Oct 29, 2015

Thomas Sowell Explains Why The Welfare State Can NEVER Create Prosperity


By on Thursday, October 29, 2015

NY Daily News explains how the only answer to poverty is work:
Today, America spends over $600 billion a year on welfare and poverty-related programs. They do not work. They create, rather than lessen, dependency.
For just $155 billion, we could establish a proven, subsidized employment program in the private sector and Works Progress Administration-type effort that would employ 11 million dependent individuals. These jobs could pay a salary of $20,000, lifting millions of families out of poverty.

Besides the fact that this would save a lot of money, work is the best solution for poverty. I know this because it has been my life’s work.
In 1965, I enlisted in the War on Poverty. A battalion of young, optimistic soldiers began to lay siege to the forces that created what we considered victims of America’s capitalistic system. We were true believers, crusaders for the eradication of need.
At the time, the U.S. poverty rate was 15.2%, with more than 20 million people living below the poverty line.
Fast forward to last year, when the poverty rate was 15.1% and more than 40 million people (including 15 million children) were living in poverty.
From the time I started out, we had spent $19 trillion to end poverty — and had failed even to reduce it.
What went wrong?
For answers, we must look at the two pet strategies for solving the problem: income redistribution and government-run poverty programs. It seems Draconian to oppose giving a financial handout to a person in need. But history has proven handouts simply do not work.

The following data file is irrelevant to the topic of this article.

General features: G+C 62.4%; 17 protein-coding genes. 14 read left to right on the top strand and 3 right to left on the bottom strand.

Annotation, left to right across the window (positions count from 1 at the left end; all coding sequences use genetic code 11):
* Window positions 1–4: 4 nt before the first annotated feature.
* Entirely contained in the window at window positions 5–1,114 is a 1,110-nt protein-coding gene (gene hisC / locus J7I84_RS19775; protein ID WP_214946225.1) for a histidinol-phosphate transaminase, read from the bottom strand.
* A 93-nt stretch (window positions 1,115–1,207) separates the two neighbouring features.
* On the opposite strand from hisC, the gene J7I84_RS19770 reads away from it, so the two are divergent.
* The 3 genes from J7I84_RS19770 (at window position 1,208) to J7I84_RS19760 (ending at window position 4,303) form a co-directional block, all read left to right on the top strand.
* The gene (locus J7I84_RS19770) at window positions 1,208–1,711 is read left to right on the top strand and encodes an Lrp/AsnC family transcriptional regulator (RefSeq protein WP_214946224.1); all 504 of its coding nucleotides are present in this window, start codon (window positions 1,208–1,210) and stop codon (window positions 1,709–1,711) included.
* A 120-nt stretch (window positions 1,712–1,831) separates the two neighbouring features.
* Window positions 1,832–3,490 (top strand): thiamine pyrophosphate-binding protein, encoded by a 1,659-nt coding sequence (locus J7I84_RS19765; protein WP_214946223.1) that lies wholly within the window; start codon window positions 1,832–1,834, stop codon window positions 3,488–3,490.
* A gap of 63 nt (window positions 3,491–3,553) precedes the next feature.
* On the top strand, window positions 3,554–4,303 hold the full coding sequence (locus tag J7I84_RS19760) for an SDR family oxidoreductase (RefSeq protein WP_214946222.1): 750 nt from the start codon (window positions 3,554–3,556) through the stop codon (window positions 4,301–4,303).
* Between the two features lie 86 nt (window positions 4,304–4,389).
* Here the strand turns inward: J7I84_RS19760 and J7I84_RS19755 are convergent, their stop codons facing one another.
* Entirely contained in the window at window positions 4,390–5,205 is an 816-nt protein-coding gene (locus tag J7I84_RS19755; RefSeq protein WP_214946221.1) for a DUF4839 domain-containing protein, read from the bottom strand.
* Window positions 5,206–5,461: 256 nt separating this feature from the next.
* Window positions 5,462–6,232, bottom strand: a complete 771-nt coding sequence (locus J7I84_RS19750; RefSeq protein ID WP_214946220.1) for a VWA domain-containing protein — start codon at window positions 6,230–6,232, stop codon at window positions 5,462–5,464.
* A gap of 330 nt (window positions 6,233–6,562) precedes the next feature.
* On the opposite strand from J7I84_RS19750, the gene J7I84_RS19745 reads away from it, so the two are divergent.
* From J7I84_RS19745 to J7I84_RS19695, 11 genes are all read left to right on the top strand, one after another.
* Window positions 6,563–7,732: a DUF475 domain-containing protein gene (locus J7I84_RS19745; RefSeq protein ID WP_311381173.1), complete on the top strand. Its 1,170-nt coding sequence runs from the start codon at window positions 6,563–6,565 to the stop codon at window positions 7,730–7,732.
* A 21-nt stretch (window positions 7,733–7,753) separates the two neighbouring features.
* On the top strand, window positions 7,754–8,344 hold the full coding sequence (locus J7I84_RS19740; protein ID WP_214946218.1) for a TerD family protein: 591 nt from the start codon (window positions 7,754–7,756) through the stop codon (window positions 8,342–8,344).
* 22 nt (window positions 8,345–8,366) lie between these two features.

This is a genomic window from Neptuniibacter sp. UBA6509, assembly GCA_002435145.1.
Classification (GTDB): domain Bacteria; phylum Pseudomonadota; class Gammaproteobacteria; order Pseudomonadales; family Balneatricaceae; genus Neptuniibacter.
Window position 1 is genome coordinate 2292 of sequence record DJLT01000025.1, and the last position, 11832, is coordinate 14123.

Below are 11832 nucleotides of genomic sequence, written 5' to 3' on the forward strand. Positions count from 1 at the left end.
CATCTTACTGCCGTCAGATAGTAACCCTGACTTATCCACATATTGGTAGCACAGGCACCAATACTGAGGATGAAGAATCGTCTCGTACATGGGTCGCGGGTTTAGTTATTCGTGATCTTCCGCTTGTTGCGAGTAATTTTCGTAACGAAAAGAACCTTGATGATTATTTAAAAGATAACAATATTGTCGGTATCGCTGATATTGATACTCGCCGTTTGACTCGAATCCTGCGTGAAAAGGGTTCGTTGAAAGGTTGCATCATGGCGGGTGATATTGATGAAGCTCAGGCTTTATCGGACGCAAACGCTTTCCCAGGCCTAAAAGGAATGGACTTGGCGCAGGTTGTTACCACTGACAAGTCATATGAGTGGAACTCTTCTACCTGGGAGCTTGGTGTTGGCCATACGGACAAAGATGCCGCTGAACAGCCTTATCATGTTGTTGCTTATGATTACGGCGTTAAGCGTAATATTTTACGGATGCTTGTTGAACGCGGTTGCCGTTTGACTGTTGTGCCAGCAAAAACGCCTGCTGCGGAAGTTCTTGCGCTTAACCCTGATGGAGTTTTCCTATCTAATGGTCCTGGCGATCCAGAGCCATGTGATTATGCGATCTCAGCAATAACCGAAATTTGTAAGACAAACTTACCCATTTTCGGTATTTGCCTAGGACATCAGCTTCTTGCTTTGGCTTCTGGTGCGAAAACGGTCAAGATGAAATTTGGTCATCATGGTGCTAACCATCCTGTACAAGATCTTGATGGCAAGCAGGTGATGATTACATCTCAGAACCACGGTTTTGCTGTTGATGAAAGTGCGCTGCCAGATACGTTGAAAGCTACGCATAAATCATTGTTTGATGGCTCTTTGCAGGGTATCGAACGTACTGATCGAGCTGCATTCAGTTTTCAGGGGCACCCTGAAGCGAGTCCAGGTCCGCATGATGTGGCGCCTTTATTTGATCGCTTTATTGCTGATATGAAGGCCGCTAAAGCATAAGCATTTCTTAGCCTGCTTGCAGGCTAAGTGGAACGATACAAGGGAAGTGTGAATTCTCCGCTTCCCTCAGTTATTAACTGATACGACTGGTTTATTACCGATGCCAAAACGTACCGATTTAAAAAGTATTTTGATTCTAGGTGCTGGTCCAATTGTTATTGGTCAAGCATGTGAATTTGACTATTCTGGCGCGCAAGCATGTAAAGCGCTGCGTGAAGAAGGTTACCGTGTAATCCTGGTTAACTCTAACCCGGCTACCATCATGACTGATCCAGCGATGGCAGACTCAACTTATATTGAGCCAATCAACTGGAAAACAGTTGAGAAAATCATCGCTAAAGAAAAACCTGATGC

Welfare, which started out as a tiny program to help the widows of miners, became a geyser of cash that created an underclass, mostly of single mothers dependent on the government to survive.
Work was discouraged; having children out of wedlock was no longer frightening, because it meant a check in the mail every month. Dependency and illegitimacy prevailed. Not until 1996, when the welfare laws were overhauled and a time limit was placed on cash assistance, did work become a priority. The welfare rolls dropped by more than 60%.
The conventional wisdom is that those reforms shifted the paradigm once and for all. Not so. Though welfare proved the signal failure of the redistributionist vision, it was only one of the redistribution schemes.
Disability insurance also assists those otherwise without income. In the past 30 years, the number of people on disability has skyrocketed, while medical care has significantly improved. A significant body of research shows that the increase of the disability rolls is in large part due to scamming the system and an easing of eligibility requirements.

According to Nicholas Eberstadt’s “A Nation of Takers ,” in 1960, only 0.65% of the working-age population was receiving disability; that compares with 5.6% today. Additionally, the government has become much more lenient in its definition of “disabled,” making it harder to bar undeserving applicants.
And what of the poverty programs we so bitterly fought for? There is precious little to show for the trillions spent over half a century. Even programs proven to have failed, like job/skill training programs and Head Start — where the Department of Health and Human Services’ own studies show minimal gains for recipients after a year out of the program — continue to garner wide support.
We should have known all along: Work is the optimal solution. Why? Work maximizes a person’s capacity to achieve economic self-reliance. Work socializes people and instills a sense of personal responsibility. Work connects behavior with consequences and permits people to earn the admiration and respect of their spouses and children by supporting them. 

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